UPDATE: On Friday Chief Justice John Roberts temporarily blocked the release of the grand jury materials and ordered the House Judiciary Committee to respond by Monday, May 18, at 3 p.m. EDT. The committee had not opposed the temporary hold, known as an administrative stay, to give the court time to review the government’s request.
The Department of Justice came to the Supreme Court today, asking the justices to put on hold the disclosure of grand jury materials from the investigation by Special Counsel Robert Mueller, who in March 2019 submitted a report on possible Russian interference in the 2016 election. The U.S. Court of Appeals for the District of Columbia Circuit upheld an order by a federal trial court that would require the disclosure to the House Judiciary Committee of portions of the Mueller report that had been redacted, along with grand jury transcripts and materials that had been kept secret. Unless the Supreme Court steps in, the government told the justices, “the government will have to disclose the materials on May 11, 2020, which would irrevocably lift their secrecy and possibly frustrate the government’s ability to seek further review.”
The D.C. Circuit, the government explained, relied on an exception to the general rule of grand jury secrecy that allows courts to authorize disclosure of grand jury materials “in connection with a judicial proceeding” – in this case, the D.C. Circuit reasoned, the impeachment trial of the president. The Department of Justice plans to file a petition for review of the D.C. Circuit’s order; today’s filing asked the justices to temporarily block the release of the grand jury materials until that petition is filed and the Supreme Court rules in the case. The government argued, in a brief signed by U.S. Solicitor General Noel Francisco, that the justices are likely to grant review; by contrast, the government contended, the House Judiciary Committee “has not identified any urgent requirement” to obtain the materials, and there is no impeachment trial currently underway.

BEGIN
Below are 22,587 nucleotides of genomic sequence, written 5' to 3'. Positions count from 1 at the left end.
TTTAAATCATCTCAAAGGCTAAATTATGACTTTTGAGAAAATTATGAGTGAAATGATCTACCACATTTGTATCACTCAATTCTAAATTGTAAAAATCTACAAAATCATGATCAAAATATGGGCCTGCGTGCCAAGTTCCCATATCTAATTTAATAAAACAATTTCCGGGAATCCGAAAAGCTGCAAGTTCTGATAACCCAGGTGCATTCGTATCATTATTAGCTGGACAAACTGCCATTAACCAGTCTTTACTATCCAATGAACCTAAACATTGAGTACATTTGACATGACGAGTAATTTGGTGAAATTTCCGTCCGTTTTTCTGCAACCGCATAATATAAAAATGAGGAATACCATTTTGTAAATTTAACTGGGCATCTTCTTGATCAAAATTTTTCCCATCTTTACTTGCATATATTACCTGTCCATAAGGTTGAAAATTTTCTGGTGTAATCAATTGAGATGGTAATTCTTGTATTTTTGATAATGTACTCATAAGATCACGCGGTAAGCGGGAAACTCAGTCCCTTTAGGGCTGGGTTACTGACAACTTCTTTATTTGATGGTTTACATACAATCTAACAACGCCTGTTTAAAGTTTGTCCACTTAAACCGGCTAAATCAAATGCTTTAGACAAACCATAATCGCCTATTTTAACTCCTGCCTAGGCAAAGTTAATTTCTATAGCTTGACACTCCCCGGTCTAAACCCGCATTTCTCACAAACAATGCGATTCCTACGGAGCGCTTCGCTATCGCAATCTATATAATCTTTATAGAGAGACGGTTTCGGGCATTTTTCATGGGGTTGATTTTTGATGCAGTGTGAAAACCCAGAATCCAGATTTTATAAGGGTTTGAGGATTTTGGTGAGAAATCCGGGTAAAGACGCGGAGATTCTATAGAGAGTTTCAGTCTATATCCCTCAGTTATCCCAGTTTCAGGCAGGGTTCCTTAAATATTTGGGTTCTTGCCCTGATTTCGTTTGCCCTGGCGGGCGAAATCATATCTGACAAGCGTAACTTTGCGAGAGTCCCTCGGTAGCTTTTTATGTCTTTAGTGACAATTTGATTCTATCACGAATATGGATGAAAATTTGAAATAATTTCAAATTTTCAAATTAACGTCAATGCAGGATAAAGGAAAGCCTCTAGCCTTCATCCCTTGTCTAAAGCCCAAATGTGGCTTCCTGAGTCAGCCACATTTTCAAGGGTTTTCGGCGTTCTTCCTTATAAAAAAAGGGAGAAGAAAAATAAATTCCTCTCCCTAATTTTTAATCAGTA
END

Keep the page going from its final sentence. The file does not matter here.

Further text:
The House Judiciary Committee indicated that it plans to oppose the government’s request to block the release of the grand jury materials, but it also indicated that – “out of respect” for the Supreme Court – it does not oppose a seven-day stay to give the justices time to rule on the government’s request.
The government’s request went to Chief Justice John Roberts, who handles emergency appeals from the District of Columbia. Roberts can rule on the request himself or, as is more likely, refer it to his colleagues.
This post is also published on SCOTUSblog.